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Deaths of 2 children are tied to lapses in L.A. County's welfare system

A special counsel for the Board of Supervisors finds that social workers don't have access to electronic files of clients during home inspections, and little progress has been made assigning experienced social workers to the most difficult jobs.

July 18, 2011|By Garrett Therolf, Los Angeles Times
  • Deandre Green had been living with his mother and her boyfriend in Long Beach. He was found fatally beaten last year. His mother was convicted of felony child abuse, and her boyfriend was convicted of felony assault on a child causing death.
Deandre Green had been living with his mother and her boyfriend in Long Beach.… (None, Green Family )

Persistent management lapses and a poor use of technology continue to hobble Los Angeles County's child welfare system, and two high-profile child fatalities from last year have been newly tied to the breakdowns, according to records and interviews.

A special counsel acting for the Board of Supervisors has found that despite pledges to fix the problems, social workers still do not fully retrieve and evaluate case files electronically during home inspections. Not enough equipment is available, officials contend, and it often doesn't work.

And county officials have made little progress assigning more experienced social workers to the most difficult jobs. Officials say civil service rules let veterans transfer to less stressful duties.

Both shortcomings played a role in the suicide last year of 11-year-old Jorge Tarin, according to the counsel's special investigations unit, which was established to identify systemic breakdowns that may contribute to child fatalities.

For months, the Department of Children and Family Services has been under intense scrutiny because more than 70 children have died of maltreatment over the last three years after coming to the attention of social workers.

As a result of Jorge Tarin's death, the special counsel recently issued a confidential update to supervisors. When child welfare officials reacted to the report in a 12-page memo, copies were widely circulated among county officials and obtained by The Times.

In that case, a social worker with just eight months' experience responded to an emergency hotline call in June 2010 reporting that the youth had tearfully told counselors at his middle school that he wanted to kill himself, that life had become "unbearable" because he was ostracized and suffered beatings at home, according to records.

The county agency had previously removed the fifth-grader from his mother's care and placed him in foster care because of mistreatment by her and a stepfather. But the child was later returned on the condition that the stepfather not live in the home because the man's past domestic violence and drug abuse posed a "very high risk."

The social worker went to Jorge's Montebello house to investigate on June 8. But because she didn't have one of the county's tablet computers, she did not realize that the stepfather — who met her at the door — had been banned from the home. After questioning the child and his parents, the social worker could not confirm any new abuse and she left. Hours later, Jorge fatally hanged himself with a jump rope.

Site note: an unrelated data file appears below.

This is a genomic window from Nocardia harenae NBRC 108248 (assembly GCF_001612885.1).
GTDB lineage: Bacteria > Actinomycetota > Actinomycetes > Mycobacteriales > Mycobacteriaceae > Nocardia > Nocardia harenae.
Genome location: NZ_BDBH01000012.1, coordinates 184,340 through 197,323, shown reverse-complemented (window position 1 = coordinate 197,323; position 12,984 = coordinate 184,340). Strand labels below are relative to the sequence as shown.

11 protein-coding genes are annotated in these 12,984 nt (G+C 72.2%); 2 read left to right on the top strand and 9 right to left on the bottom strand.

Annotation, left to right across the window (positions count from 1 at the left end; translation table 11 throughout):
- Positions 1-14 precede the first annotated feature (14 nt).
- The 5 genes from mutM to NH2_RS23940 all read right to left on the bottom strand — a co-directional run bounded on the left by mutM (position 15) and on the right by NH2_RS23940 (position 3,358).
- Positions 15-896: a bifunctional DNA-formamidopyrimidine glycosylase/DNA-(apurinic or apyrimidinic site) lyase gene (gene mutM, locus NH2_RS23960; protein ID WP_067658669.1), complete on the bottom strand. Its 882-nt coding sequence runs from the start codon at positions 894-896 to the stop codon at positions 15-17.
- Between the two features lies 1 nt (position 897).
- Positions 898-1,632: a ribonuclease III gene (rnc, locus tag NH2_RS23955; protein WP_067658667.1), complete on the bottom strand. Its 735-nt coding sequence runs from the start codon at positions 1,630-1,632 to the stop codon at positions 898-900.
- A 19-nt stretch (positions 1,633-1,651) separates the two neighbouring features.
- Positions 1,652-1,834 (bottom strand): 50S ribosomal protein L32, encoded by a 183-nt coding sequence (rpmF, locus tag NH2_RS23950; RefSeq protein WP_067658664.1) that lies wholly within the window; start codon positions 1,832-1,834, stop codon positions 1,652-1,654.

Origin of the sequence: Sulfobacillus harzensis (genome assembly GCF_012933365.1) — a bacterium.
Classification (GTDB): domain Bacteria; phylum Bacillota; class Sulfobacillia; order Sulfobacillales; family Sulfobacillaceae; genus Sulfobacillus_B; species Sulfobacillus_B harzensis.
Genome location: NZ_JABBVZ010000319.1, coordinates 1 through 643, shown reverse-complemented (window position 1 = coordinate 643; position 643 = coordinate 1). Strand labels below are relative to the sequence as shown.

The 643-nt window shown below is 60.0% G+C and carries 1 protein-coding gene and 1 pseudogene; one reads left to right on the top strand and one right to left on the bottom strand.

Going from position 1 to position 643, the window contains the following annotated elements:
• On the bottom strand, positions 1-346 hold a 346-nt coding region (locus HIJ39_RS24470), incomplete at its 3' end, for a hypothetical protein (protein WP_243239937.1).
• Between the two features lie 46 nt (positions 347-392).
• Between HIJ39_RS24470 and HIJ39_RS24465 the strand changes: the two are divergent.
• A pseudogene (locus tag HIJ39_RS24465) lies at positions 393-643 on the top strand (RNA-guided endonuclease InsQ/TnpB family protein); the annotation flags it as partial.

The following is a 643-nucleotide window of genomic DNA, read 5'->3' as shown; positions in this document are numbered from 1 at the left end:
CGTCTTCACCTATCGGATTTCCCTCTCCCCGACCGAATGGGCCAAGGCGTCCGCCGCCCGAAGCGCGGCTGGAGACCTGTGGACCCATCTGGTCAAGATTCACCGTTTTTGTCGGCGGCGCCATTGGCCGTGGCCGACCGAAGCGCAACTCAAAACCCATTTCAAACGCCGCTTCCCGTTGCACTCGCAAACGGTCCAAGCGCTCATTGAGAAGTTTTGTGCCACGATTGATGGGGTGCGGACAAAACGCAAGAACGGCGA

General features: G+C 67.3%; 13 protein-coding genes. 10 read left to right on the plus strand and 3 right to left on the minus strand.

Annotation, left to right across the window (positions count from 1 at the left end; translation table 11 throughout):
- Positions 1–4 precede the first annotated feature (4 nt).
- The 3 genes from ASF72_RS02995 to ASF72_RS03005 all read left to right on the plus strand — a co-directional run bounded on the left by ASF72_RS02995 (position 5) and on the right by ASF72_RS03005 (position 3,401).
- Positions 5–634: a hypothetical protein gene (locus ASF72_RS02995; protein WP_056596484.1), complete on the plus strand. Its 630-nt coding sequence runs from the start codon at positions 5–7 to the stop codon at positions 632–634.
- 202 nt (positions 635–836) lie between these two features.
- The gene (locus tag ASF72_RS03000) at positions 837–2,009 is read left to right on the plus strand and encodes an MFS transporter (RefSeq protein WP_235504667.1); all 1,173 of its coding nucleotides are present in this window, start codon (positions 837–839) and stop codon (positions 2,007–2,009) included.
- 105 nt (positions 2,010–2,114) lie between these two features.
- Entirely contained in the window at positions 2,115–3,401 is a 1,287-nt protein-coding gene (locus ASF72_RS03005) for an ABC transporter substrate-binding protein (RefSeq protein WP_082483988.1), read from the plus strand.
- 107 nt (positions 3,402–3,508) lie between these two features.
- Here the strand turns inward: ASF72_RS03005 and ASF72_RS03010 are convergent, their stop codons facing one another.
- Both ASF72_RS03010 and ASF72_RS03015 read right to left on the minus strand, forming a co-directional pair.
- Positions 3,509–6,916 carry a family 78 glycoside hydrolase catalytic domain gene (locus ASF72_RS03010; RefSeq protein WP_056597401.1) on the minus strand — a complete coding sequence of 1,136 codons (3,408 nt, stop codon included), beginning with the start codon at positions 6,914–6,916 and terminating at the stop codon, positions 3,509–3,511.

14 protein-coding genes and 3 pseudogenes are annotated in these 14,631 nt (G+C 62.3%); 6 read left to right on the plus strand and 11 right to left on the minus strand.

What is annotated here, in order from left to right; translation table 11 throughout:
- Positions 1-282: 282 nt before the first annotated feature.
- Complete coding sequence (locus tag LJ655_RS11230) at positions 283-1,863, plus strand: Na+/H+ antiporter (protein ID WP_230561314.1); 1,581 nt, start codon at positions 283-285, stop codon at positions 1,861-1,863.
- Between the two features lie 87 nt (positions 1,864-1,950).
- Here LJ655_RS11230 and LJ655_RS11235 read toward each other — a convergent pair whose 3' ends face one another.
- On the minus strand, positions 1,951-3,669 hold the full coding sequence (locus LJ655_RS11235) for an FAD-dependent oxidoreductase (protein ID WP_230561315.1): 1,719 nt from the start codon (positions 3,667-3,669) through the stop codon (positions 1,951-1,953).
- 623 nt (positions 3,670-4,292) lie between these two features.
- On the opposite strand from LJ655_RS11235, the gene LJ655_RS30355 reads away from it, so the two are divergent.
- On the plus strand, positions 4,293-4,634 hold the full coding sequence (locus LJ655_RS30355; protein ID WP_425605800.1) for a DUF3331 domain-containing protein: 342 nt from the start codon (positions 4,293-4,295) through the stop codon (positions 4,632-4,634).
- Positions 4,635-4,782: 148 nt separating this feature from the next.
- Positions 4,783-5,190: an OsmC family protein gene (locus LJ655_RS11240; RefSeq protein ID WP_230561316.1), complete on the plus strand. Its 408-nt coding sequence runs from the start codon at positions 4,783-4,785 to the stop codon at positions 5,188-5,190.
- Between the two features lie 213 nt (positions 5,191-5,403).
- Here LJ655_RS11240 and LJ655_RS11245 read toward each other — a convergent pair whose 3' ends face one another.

Since The Times reported the incident last July, two social workers have been disciplined for their involvement in the case. In its report, the special counsel said child welfare officials need to reevaluate the minimum requirements for the emergency response social workers who are assigned to investigate hotline calls.

In an interview this month, Jackie Contreras, interim director of the agency, said she was proud that the department had implemented additional training days and coaching opportunities for child abuse investigators. But she acknowledged that efforts to give the toughest jobs to workers with more experience have been stymied.

Usage of computer programs before deciding to remove a child, she said, remains an "expectation" and "not always a reality."

The job of investigating abuse allegations is shunned by many social workers because of the difficulty and long hours. Once workers achieve the necessary level of experience, they often exercise their right under civil service rules to transfer to other duties. The burnout is especially acute in South Los Angeles, where cases are abundant and often complex, and remote areas of the Antelope Valley.

"We're exploring the idea of a pay differential for these offices, to possibly lower caseloads there, to recruit people that already live in the communities and want to stay there," Contreras said.

Beginning two years ago, supervisors issued promises to redeploy the child welfare staff and give them the technological tools they need to get a clearer view of complex cases. "We wouldn't think of sending soldiers to war carrying jammed rifles," Supervisor Mark Ridley-Thomas said early last year.

Supervisors Michael D. Antonovich, Don Knabe, Gloria Molina, Ridley-Thomas and Zev Yaroslavsky declined to be interviewed for this report.

The special counsel's report on Jorge Tarin's death also found that child welfare officials need to reexamine the use of a computer program called Structured Decision Making, which is designed to measure a child's risk of maltreatment. Currently, the report said, the program is used "improperly or not at all."

So that workers could use the software in the field, the department paid $5.9 million for about 2,400 tablet computers in 2007. But they purchased only 400 wireless cards that allow the devices to operate remotely. As a result, the technology largely went unused and the tablets remained on social workers' desks.

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